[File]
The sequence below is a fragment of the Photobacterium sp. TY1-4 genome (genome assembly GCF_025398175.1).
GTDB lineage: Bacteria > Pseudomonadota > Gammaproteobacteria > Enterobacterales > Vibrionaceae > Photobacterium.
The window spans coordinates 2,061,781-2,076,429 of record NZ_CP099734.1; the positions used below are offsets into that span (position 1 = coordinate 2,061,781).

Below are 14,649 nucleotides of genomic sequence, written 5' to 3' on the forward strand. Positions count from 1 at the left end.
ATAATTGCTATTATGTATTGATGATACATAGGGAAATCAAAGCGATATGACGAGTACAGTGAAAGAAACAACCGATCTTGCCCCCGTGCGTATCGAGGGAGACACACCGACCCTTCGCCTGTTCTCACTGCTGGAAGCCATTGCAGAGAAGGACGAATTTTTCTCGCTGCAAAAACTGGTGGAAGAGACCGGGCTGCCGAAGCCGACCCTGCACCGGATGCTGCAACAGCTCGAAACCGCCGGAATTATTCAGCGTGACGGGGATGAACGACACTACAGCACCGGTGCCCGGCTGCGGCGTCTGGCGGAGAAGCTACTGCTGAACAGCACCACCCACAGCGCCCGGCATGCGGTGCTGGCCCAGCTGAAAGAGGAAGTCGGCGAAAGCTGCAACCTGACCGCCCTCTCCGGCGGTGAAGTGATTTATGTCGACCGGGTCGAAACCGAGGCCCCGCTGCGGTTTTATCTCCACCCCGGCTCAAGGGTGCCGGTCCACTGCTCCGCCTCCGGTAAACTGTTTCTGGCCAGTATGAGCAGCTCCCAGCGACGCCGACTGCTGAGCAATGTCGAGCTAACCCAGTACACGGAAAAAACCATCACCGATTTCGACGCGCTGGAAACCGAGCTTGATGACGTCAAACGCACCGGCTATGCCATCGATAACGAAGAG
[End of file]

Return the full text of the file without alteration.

The sequence below is a fragment of the Photobacterium sp. TY1-4 genome (genome assembly GCF_025398175.1).
GTDB lineage: Bacteria > Pseudomonadota > Gammaproteobacteria > Enterobacterales > Vibrionaceae > Photobacterium.
The window spans coordinates 2,061,781-2,076,429 of record NZ_CP099734.1; the positions used below are offsets into that span (position 1 = coordinate 2,061,781).

Below are 14,649 nucleotides of genomic sequence, written 5' to 3' on the forward strand. Positions count from 1 at the left end.
ATAATTGCTATTATGTATTGATGATACATAGGGAAATCAAAGCGATATGACGAGTACAGTGAAAGAAACAACCGATCTTGCCCCCGTGCGTATCGAGGGAGACACACCGACCCTTCGCCTGTTCTCACTGCTGGAAGCCATTGCAGAGAAGGACGAATTTTTCTCGCTGCAAAAACTGGTGGAAGAGACCGGGCTGCCGAAGCCGACCCTGCACCGGATGCTGCAACAGCTCGAAACCGCCGGAATTATTCAGCGTGACGGGGATGAACGACACTACAGCACCGGTGCCCGGCTGCGGCGTCTGGCGGAGAAGCTACTGCTGAACAGCACCACCCACAGCGCCCGGCATGCGGTGCTGGCCCAGCTGAAAGAGGAAGTCGGCGAAAGCTGCAACCTGACCGCCCTCTCCGGCGGTGAAGTGATTTATGTCGACCGGGTCGAAACCGAGGCCCCGCTGCGGTTTTATCTCCACCCCGGCTCAAGGGTGCCGGTCCACTGCTCCGCCTCCGGTAAACTGTTTCTGGCCAGTATGAGCAGCTCCCAGCGACGCCGACTGCTGAGCAATGTCGAGCTAACCCAGTACACGGAAAAAACCATCACCGATTTCGACGCGCTGGAAACCGAGCTTGATGACGTCAAACGCACCGGCTATGCCATCGATAACGAAGAG